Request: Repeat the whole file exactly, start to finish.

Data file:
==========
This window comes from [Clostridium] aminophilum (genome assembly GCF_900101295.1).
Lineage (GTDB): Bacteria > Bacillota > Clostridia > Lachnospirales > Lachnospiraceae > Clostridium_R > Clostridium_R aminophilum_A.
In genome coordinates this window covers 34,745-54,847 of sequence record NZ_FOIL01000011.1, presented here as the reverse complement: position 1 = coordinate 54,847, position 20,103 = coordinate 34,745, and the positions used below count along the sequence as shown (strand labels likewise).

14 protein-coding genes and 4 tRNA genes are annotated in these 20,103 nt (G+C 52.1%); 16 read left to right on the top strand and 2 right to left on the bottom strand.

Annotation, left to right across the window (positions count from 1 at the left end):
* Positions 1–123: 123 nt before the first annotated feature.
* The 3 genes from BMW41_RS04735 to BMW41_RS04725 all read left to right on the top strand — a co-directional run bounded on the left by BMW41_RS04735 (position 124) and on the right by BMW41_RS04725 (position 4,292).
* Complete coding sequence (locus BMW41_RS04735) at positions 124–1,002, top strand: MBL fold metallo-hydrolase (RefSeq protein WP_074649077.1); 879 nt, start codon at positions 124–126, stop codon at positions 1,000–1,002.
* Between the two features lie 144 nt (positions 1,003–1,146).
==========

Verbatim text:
This window comes from [Clostridium] aminophilum (genome assembly GCF_900101295.1).
Lineage (GTDB): Bacteria > Bacillota > Clostridia > Lachnospirales > Lachnospiraceae > Clostridium_R > Clostridium_R aminophilum_A.
In genome coordinates this window covers 34,745-54,847 of sequence record NZ_FOIL01000011.1, presented here as the reverse complement: position 1 = coordinate 54,847, position 20,103 = coordinate 34,745, and the positions used below count along the sequence as shown (strand labels likewise).

14 protein-coding genes and 4 tRNA genes are annotated in these 20,103 nt (G+C 52.1%); 16 read left to right on the top strand and 2 right to left on the bottom strand.

Annotation, left to right across the window (positions count from 1 at the left end):
* Positions 1–123: 123 nt before the first annotated feature.
* The 3 genes from BMW41_RS04735 to BMW41_RS04725 all read left to right on the top strand — a co-directional run bounded on the left by BMW41_RS04735 (position 124) and on the right by BMW41_RS04725 (position 4,292).
* Complete coding sequence (locus BMW41_RS04735) at positions 124–1,002, top strand: MBL fold metallo-hydrolase (RefSeq protein WP_074649077.1); 879 nt, start codon at positions 124–126, stop codon at positions 1,000–1,002.
* Between the two features lie 144 nt (positions 1,003–1,146).